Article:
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Anyone who doubts that documentaries can have as much dramatic and emotional power as the best narrative films should see the Greg Louganis doc, Back on Board, which played during the final weekend of Outfest. This film not only recounts Louganis’ Olympic triumphs and his struggles with AIDS (discussed in his 1996 autobiography), but it also examines more recent events in his life that have not been so well documented. This is a rich, satisfying story, skillfully told by director Cheryl Furjanic and her co-writer and producer, Will Sweeney. Despite the obstacles facing documentaries in the marketplace, this one should find a home. It’s a keeper.
The film cuts back and forth between Louganis today, when he is facing unexpected financial troubles, to his history as a star diver who had career disappointments as well as amazing successes. He became the only diver in history to win two gold medals in two successive Olympic contests — Los Angeles in 1984 and Seoul in 1988. What made those victories even sweeter were the disappointments that led up to them. When Louganis competed for the first time in 1976, when he was just 16, he missed out on the championship. Expectations were high for his next appearance, but then the United States boycotted the 1980 Olympics in Moscow, so there was an unexpected eight-year gap between his Olympic competitions, and the outcome was by no means guaranteed.
Between 1984 and 1988, Louganis took up with a lover (identified only as Jim in the film) who contracted AIDS. By the time of the 1988 Olympics, Louganis was also HIV-positive, and when he hit his head on the diving board in a trial and bled into the water, he was consumed by guilt about the risk of infecting others. But he felt he had to keep his condition secret.
The drama in Louganis’ life did not end with his retirement from diving in 1988. His health deteriorated over the next few years. He survived thanks to new drug regimens, only to face financial setbacks. The film suggests that homophobia may have played a part in Louganis’ economic problems. Even though he did not come out publicly until the ’90s, there were widespread rumors that he was gay, which may be why he did not secure the lucrative advertising contracts that many other successful athletes snagged.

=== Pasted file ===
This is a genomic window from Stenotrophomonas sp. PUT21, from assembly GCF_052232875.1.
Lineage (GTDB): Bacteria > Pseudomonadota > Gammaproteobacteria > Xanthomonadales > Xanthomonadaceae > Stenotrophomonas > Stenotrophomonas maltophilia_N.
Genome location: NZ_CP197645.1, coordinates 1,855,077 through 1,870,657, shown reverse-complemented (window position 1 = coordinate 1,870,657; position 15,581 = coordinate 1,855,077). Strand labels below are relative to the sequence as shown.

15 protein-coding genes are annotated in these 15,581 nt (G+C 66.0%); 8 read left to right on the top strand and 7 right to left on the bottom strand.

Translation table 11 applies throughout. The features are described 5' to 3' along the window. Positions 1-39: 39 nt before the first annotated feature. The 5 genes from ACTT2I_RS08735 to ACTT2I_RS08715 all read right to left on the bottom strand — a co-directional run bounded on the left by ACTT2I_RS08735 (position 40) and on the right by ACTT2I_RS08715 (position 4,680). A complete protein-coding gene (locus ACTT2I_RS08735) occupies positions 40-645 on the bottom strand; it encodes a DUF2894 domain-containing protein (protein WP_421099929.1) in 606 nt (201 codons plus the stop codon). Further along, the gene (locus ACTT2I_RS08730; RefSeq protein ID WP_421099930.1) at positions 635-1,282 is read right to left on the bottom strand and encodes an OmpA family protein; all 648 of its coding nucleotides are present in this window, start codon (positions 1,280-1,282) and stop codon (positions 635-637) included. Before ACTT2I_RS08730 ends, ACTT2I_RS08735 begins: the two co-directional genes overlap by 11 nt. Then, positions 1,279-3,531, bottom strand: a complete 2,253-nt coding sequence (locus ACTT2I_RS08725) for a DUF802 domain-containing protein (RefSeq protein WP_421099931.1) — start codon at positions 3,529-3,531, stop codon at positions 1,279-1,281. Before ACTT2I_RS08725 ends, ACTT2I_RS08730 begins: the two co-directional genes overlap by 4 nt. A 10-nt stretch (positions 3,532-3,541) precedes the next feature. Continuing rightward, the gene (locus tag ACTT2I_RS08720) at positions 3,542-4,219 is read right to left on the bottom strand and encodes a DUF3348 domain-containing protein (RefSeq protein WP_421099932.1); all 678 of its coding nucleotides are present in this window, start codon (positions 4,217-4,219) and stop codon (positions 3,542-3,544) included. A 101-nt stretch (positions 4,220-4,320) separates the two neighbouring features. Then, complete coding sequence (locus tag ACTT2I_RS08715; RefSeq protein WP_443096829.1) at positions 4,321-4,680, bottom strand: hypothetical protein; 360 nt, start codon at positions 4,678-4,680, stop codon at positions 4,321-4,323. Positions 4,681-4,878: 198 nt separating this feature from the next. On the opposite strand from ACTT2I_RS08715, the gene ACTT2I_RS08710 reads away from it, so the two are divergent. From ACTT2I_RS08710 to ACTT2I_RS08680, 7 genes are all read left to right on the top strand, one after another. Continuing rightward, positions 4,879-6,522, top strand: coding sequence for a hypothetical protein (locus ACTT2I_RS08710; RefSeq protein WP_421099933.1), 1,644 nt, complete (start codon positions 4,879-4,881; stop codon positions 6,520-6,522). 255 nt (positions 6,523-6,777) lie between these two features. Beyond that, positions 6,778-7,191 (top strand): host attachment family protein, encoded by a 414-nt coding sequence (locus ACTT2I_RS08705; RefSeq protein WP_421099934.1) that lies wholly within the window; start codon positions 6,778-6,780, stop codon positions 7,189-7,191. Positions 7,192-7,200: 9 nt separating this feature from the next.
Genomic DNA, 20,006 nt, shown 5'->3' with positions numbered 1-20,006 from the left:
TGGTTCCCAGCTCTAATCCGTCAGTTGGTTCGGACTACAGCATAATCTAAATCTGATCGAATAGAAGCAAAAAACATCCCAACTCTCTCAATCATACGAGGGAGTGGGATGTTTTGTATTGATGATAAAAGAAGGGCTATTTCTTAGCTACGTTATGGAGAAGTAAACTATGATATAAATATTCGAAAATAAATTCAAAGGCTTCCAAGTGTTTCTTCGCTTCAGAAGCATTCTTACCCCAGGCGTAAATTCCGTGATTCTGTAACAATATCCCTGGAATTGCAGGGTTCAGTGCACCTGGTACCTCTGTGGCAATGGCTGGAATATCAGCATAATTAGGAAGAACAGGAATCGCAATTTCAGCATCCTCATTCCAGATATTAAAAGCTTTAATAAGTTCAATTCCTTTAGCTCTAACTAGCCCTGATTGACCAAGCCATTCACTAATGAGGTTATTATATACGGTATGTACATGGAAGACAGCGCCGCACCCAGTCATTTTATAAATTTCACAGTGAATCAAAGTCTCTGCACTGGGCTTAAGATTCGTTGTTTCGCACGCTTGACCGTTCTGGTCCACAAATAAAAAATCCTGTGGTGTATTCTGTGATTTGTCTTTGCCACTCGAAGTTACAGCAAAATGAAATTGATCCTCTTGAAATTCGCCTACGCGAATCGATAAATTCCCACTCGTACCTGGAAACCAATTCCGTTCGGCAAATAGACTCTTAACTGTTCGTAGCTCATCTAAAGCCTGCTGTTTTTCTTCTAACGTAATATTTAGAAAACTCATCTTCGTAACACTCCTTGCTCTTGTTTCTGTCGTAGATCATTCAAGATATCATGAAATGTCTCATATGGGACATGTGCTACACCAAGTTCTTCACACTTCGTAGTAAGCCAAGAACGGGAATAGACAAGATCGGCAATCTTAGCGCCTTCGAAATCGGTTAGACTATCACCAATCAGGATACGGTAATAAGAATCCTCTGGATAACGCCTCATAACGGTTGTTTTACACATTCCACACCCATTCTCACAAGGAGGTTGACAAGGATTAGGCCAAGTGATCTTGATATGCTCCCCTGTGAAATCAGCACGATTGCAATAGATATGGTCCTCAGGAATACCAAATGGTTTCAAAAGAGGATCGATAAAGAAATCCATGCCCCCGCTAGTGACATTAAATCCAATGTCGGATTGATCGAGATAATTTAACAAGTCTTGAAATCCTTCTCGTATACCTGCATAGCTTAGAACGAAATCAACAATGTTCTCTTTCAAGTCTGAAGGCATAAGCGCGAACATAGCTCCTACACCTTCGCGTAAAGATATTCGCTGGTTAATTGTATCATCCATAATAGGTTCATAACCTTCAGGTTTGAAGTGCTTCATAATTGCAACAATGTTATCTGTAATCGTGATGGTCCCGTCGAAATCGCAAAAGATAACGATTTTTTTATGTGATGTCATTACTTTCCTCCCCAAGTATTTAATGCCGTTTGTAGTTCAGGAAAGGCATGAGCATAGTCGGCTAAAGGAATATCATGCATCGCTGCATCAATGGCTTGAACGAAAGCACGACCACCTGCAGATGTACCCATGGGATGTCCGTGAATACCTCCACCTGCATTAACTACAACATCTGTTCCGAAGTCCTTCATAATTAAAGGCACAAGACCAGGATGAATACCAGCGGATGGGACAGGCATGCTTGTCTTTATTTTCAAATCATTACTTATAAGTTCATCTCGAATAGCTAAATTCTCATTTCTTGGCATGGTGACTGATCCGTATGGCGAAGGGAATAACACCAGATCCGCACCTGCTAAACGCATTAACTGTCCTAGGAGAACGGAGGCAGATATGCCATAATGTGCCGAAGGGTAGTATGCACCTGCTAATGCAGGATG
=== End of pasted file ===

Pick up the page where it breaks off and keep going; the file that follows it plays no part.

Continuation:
The film probably doesn’t tell the whole story. One can’t help feeling that Louganis might have made some bad decisions and passed up opportunities that would have offered him more financial security. But no single film can cover every single aspect of an athlete’s personal and professional history. This one comes pretty close, though. Louganis himself is remarkably candid in acknowledging some of his own regrets.
Louganis is not the only hero of this movie. One comes away with great admiration for his coaches, Dr. Sammy Lee and especially Ron O’Brien, who coached Louganis from 1978 through his performances in Seoul in 1988. O’Brien knew about Louganis’ homosexuality and his HIV status, yet he never wavered in his support. One of the most moving moments in the film comes when Louganis presents O’Brien with one of his gold medals at a recent reunion. It’s also heartening to see the U.S. Olympic committee finally embracing Louganis after years of exile and enlisting him to become a mentor to divers competing in the 2012 London Olympics.
This tightly edited film incorporates vivid footage from the various Olympic competitions as well as telling interviews with Louganis, O’Brien, and many of the other important people in his life, including the man he married last year. For once, the rousing ovation that this film received at its festival showing was well deserved.
Director: Cheryl Furjanic
Screenwriters: Cheryl Furjanic, Karen Sim, Will Sweeney
Producers: Will Sweeney, Cheryl Furjanic
Executive producers: David Kaplan, Joan Kaplan, Grey Sample, Diana Holtzberg
Directors of photography: Nicolas de Miranda, Kira Kelly
Editors: Karen Sim, Jessica Thompson
Music: Thomas Rutishauser
No rating, 86 minutes
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